By September 2, 2012 Read More →

Malaysia: Visiting Wild Orangutan in Borneo

Visiting the Orangutan in Kuching for less than US$5

Using Kuching as your base in Sarawak, will give you the chance of meeting lots of wildlife.   We spent a week based in Kuching and ventured out into the nearby jungles to witness first hand some of the exciting and interesting creatures that have inhabited this part of the world long before us humans arrived.

The best bit about these trips from Kuching is that you really don’t have to pay a tour company a lot of money to get you there to witness the natural world.  You can do them all yourself with the aid of some pretty cheap Malaysian local transport and very reasonable entrance fees to the national parks, conservation centres and animal sanctuaries; all within a few kilometers of Kuching.  We encountered loads of wildlife on our trip to Bako National Park, more of that though in a later blog post, but for now here is how to get to see the Orangutans in the wild for less than US $5.  You can do this tour with one of the many travel tour operators, but you will be charged anything from US$20-30 . The choice is yours.

How to get to Semenggoh Orangutan Centre by local bus?

Using public transport from Kuching town centre, you can take the local bus K6 from the bus station (Bus Station Number 2). This is located near the market at the end of Jalan Mosque (Mosque Street).  The buses are not too frequent, but the timings are lined up with the opening hours of the Semenggoh park (open from 8am – 11am and 2pm – 4pm with the feeding times at 9am and 3pm).   If you are visiting for the afternoon session you need to catch the 1:15pm bus.  The return fare for the 45 minute journey will cost you 5 MYR ($1.50)

If you want to go for the morning session, you need to set your alarms early and be at the station for the 7:15am bus which will get you to the park just as it is opening at 8am. Apparently, your chances of seeing these great apes are increased when visiting the park in the morning. The entrance fee is 10 MYR (US $3) for non-Malaysian visitors. From the entrance gates you have a 20 minute walk up into the main sanctuary where the park facilities and the feeding areas are located.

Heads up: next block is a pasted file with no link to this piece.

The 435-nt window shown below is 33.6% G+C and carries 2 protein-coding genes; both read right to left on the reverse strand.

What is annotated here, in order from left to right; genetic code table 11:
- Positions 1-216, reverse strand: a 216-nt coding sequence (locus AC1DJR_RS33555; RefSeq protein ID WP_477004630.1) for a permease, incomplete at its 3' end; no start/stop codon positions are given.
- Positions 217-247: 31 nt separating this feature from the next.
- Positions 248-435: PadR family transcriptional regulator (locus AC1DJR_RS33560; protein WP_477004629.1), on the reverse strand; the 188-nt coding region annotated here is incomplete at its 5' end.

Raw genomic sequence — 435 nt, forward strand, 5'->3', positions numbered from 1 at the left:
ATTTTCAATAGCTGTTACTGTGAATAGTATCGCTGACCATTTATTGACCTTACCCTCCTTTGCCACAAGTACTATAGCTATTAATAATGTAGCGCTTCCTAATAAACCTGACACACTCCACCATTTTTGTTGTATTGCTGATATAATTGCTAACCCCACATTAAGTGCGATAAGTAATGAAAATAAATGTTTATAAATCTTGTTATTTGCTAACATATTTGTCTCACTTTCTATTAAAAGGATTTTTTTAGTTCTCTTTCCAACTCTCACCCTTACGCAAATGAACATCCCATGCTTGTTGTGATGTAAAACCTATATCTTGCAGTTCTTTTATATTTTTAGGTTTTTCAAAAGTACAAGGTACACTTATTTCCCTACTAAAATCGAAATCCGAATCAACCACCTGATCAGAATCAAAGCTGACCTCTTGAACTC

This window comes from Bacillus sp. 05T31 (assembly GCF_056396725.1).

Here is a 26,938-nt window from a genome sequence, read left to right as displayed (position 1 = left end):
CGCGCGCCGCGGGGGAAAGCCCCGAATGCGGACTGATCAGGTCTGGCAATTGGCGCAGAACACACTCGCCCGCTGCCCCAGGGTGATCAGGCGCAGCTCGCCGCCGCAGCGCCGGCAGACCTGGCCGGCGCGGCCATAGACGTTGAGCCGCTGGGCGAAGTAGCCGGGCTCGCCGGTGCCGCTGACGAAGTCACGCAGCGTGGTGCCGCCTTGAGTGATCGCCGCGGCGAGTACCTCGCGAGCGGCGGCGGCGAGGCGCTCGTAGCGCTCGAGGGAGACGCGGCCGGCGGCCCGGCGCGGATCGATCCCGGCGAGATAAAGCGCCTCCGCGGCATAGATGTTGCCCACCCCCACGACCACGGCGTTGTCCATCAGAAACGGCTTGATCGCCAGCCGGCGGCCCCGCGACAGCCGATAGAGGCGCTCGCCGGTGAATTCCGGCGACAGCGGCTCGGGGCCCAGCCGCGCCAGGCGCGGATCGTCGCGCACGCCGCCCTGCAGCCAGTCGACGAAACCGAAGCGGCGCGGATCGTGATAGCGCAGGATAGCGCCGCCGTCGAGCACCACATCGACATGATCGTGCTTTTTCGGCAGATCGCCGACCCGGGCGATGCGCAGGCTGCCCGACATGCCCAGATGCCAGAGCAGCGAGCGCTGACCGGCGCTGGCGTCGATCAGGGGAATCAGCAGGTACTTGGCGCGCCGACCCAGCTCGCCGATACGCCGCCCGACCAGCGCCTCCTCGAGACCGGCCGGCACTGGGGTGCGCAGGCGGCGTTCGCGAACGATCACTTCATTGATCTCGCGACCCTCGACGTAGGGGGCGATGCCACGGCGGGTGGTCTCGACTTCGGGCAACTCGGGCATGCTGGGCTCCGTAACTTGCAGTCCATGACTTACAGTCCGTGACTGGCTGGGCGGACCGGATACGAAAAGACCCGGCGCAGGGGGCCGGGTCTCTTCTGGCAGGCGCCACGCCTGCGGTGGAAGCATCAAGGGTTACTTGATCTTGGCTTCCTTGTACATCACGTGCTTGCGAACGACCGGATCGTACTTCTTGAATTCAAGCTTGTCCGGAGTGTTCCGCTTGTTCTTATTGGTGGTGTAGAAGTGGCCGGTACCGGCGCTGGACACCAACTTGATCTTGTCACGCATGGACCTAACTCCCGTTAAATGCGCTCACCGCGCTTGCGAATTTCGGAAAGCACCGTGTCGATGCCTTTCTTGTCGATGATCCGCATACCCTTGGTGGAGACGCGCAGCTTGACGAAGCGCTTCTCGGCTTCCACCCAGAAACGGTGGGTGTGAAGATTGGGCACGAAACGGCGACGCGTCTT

This will give you half an hour to wander around the small information exhibition about the orangutan conservation effort and have a quick peek at the rescued river crocodiles that are also kept here.  Bizarrely, one of the crocodile cages also had a live chicken clucking about inside it which was making some pretty nervous sounds as the crocodile kept its beady eye on it.   I guess that chicken may no longer be there when you get to the park!

The best way to see Orangutan from Kuching

Just before 9am the park rangers will give you a safety briefing about the orang utan feeding area and what to do if one takes an unhealthy interest in you.   The wardens explain about the park, that the orang utans live wild, some as semi wild animals whilst they are taught to fend for themselves.  The conservation efforts and successes in protecting orangutan. Many of them have been rescued from captivity and reintroduced to their natural habitats over the last three decades of its operation.   There are no fences or boundaries, the creatures live there and will decide whether or not to come down and avail themselves of the limited free food provided at the two feeding times each day.  In fact an orang utan sighting is far from guaranteed and the rangers say that on some days many people leave disappointed having not glimpsed a single beast.